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UPEC Livestreams: Keeping you connected with the UP environment

Our series of livestreams, co-hosted by Board President Horst Schmidt and Vice President Evan Zimmermann, keeps you up-to-date with environmental issues facing the Upper Peninsula.

Please note: as of November 2021, you can view all archived recordings of the livestreams anytime on UPEC’s Facebook page. Earlier posts below link to UPEC’s YouTube channel, which is no longer being used for this purpose.


When an industrial-scale wind energy project is proposed, should nearby communities accept it, fight it, or seek another alternative? Some have touted wind power as a simple move away from the pollution of fossil fuels. In the next Upper Peninsula Environmental Coalition Livestream, Professor Jim Mihelcic will make the case that his personal and professional journey as a civil and environmental engineer has led him to the conclusion that simple technological solutions don’t exist for a complex global problem like climate change. Mihelcic will discuss a protest movement he helped found in the western UP, called Guardians of the Keweenaw Ridge, where residents rejected plans for a large wind farm. There are other areas around the country that are facing similar challenges. Does an overly technical approach to solving the need for green energy lead to a dead end by ignoring the social and economic problems that come with all forms of large-scale electric power generation?

James Mihelcic was Professor of Civil and Environmental Engineering at Michigan Tech for 19 years and still resides in the UP part of the year. Jim is currently a professor at the University of South Florida (Tampa) where he holds the Samuel L. and Julia M. Flom Endowed Chair in Civil Engineering. He has achieved Fellow status with two national organizations (AEESP and WEF), is a board certified environmental engineering member with the American Academy of Environmental Engineers & Scientists, and served two terms on U.S. EPA’s Science Advisory Board (nominated by the EPA Administrator). Professor Mihelcic is well known for his teaching and research in the area of sustainability and design of critical infrastructures. He currently serves as an Associate Editor for two prestigious scientific journals, including Environmental Science & Technology, and is lead author for several engineering textbooks focused on sustainability, including Environmental Engineering: Fundamentals, Sustainability, Design (3rd Edition, John Wiley & Sons, 2021).

This livestream and all archived past events available at

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Have you ever wondered what it is like to live under water? How noisy it is? Are there fish there or not? What other aquatic life exists down there? Join us to hear Professor Lynne Heasley tell how she found the answers to those questions and more in her new book, “The Accidental Reef and Other Ecological Odysseys in the Great Lakes.” She explores how sturgeon are thriving in a polluted St. Clair River, how a husband and wife team have an intimate relationship with the river and its inhabitants, and what has been done to clean up the river. Questions about diverting water from the Great Lakes to feed the dry West’s thirst. How important the international boundary has been for protecting the Great Lakes. The chapter entitled “A Not-So-Objective Introduction to the Fish Consumption Advisory” turns the question of consumption on its head. Professor Heasley presents her story in unique ways. The beautiful illustrations throughout the book add an aura of mystery.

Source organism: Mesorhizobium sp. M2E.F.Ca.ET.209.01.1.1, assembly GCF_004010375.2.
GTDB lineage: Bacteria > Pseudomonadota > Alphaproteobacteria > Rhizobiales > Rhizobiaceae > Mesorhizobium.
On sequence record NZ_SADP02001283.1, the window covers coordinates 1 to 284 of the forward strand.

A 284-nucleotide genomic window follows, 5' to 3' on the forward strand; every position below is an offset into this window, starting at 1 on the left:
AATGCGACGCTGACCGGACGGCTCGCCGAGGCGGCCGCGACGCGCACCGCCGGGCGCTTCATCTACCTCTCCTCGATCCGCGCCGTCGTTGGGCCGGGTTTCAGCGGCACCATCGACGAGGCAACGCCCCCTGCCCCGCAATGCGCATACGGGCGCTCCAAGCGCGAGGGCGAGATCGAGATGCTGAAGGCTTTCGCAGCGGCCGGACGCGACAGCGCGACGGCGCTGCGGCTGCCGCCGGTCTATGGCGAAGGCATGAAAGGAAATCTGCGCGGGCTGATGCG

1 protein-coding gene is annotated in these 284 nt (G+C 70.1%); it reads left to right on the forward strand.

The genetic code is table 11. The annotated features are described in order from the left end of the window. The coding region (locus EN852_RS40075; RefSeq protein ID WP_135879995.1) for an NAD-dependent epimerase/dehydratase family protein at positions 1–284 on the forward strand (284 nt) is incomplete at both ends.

Lynne Heasley is a professor in the Institute of the Environment and Sustainability at Western Michigan University. She earned her Ph.D. And M.S. at the University of Wisconsin-Madison (Dept. of Forest and Wildlife Ecology). Her other works include “A Thousand Pieces of Paradise: Landscape and Property in the Kickapoo Valley” and (as co-editor) “Border Flows: A Century of the Canadian-American Water Relationship.”

This livestream and all archived past events available at

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What if one day your employer told your union you were redundant because of climate change? On January 13 at 8 pm EST Professor Emily Eaton will talk about how an unjust transition happened in Saskatchewan at an oil refinery. She’ll discuss the corporation’s campaign to destroy the workers’ union before and after it went on strike under the cover of climate change. Professor Eaton will explain the dynamics of the province’s oil economy, which led to the creation of the union-corporation dispute. We will get an update of what has happened at the refinery since July 2021.

Our guest in the first UPEC livestream of 2022 is Emily Eaton, an associate professor in the Department of Geography and Environmental Studies at the University of Regina, Saskatchewan. She studies the oil industry’s influence on rural institutions and culture in oil-producing municipalities in Canada, and examines the influence of oil and energy interests in K–12 education. Emily is currently involved in a community-engaged research project pushing to prioritize justice and equity principles in renewable city strategies.

This livestream and all archived past events available at

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